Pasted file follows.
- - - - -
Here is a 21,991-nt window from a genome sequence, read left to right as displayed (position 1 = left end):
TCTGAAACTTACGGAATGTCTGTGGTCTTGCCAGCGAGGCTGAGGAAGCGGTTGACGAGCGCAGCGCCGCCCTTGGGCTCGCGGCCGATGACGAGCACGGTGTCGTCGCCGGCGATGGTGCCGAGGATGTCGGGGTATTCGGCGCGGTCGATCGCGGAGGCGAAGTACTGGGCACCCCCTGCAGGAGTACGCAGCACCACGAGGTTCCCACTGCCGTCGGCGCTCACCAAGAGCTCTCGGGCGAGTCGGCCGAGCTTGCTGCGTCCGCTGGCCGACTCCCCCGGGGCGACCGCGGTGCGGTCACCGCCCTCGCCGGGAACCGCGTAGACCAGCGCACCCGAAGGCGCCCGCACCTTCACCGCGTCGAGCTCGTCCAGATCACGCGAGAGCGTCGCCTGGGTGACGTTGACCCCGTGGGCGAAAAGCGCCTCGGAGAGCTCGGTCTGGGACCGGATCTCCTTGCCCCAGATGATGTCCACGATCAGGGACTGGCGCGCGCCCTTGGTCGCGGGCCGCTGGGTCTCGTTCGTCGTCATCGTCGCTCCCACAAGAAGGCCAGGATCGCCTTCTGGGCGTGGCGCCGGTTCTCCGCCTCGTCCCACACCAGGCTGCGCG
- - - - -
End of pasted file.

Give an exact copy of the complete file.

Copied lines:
Here is a 21,991-nt window from a genome sequence, read left to right as displayed (position 1 = left end):
TCTGAAACTTACGGAATGTCTGTGGTCTTGCCAGCGAGGCTGAGGAAGCGGTTGACGAGCGCAGCGCCGCCCTTGGGCTCGCGGCCGATGACGAGCACGGTGTCGTCGCCGGCGATGGTGCCGAGGATGTCGGGGTATTCGGCGCGGTCGATCGCGGAGGCGAAGTACTGGGCACCCCCTGCAGGAGTACGCAGCACCACGAGGTTCCCACTGCCGTCGGCGCTCACCAAGAGCTCTCGGGCGAGTCGGCCGAGCTTGCTGCGTCCGCTGGCCGACTCCCCCGGGGCGACCGCGGTGCGGTCACCGCCCTCGCCGGGAACCGCGTAGACCAGCGCACCCGAAGGCGCCCGCACCTTCACCGCGTCGAGCTCGTCCAGATCACGCGAGAGCGTCGCCTGGGTGACGTTGACCCCGTGGGCGAAAAGCGCCTCGGAGAGCTCGGTCTGGGACCGGATCTCCTTGCCCCAGATGATGTCCACGATCAGGGACTGGCGCGCGCCCTTGGTCGCGGGCCGCTGGGTCTCGTTCGTCGTCATCGTCGCTCCCACAAGAAGGCCAGGATCGCCTTCTGGGCGTGGCGCCGGTTCTCCGCCTCGTCCCACACCAGGCTGCGCG